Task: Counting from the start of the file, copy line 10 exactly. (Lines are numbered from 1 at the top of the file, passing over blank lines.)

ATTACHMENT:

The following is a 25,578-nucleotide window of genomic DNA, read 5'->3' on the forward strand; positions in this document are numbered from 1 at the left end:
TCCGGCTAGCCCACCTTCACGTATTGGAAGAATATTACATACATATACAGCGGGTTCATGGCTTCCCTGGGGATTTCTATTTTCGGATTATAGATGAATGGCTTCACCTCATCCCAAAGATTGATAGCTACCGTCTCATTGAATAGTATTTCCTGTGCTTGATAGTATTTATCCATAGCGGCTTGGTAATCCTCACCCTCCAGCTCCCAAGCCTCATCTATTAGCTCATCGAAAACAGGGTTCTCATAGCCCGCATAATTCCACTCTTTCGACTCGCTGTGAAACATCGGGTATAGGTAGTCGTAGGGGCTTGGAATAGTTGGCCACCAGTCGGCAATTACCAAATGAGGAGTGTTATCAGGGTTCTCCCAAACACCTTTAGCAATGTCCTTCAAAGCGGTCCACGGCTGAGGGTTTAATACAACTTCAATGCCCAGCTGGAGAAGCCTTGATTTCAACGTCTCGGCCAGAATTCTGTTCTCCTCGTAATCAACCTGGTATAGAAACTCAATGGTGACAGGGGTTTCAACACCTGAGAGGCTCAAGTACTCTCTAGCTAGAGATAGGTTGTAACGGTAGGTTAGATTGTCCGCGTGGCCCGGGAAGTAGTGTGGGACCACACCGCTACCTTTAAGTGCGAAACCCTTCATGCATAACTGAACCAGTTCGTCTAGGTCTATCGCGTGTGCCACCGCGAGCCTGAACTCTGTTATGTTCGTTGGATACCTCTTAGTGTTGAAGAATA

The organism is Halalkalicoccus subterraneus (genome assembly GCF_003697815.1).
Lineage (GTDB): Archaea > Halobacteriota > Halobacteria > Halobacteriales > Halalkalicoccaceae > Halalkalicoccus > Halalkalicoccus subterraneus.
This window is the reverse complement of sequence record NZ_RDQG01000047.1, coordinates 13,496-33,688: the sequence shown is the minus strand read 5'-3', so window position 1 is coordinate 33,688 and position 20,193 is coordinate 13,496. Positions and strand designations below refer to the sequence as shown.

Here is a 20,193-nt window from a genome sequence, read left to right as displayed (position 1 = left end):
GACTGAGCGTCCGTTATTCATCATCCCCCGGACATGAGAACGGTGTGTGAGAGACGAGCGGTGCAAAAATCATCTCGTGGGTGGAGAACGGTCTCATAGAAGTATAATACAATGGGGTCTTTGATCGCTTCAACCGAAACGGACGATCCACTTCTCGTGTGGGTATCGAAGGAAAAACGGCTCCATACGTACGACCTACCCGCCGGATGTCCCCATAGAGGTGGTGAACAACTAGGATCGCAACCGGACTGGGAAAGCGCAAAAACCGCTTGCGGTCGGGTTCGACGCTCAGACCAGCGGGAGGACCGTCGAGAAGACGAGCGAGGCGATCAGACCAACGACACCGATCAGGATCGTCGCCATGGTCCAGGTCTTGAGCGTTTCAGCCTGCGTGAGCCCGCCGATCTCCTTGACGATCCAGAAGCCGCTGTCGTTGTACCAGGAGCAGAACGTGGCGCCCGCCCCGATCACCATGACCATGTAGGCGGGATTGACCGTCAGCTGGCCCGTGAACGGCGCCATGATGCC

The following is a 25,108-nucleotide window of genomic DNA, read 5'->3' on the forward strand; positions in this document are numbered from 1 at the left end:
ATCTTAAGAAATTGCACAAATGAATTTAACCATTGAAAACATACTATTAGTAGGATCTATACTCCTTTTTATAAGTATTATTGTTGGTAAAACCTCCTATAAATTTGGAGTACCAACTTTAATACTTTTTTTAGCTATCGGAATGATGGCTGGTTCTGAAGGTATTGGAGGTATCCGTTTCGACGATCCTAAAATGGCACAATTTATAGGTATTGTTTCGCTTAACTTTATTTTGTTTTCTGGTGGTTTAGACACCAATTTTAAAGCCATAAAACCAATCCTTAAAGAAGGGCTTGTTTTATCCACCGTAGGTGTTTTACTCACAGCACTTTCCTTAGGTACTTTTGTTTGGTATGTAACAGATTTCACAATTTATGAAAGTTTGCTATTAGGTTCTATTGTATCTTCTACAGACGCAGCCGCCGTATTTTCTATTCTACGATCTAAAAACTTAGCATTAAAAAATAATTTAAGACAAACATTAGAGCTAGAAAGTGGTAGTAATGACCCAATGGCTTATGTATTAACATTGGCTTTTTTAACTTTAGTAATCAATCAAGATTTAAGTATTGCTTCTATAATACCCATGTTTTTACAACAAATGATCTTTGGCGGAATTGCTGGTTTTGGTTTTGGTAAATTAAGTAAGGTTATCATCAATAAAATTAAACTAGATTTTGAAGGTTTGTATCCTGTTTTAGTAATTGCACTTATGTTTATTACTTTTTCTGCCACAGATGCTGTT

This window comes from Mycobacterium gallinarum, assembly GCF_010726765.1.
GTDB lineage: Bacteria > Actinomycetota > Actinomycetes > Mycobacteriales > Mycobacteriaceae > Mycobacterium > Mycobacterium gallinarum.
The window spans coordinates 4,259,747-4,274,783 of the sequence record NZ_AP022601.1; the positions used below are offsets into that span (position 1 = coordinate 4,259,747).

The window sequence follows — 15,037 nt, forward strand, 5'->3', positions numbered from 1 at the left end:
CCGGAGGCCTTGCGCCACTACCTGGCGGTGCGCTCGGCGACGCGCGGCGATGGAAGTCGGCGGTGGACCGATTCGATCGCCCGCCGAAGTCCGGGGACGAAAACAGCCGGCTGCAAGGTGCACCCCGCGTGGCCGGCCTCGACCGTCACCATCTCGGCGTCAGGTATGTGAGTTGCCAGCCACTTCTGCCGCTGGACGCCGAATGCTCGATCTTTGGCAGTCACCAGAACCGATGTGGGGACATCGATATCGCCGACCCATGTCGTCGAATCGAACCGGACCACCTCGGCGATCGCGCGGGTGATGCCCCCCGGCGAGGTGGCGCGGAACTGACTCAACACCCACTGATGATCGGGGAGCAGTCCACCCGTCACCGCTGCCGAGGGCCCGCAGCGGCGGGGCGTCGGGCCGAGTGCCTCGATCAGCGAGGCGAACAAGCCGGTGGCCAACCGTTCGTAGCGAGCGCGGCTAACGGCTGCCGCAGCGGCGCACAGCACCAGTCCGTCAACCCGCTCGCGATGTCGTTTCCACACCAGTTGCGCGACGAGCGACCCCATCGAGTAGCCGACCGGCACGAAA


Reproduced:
This window comes from Mycobacterium gallinarum, assembly GCF_010726765.1.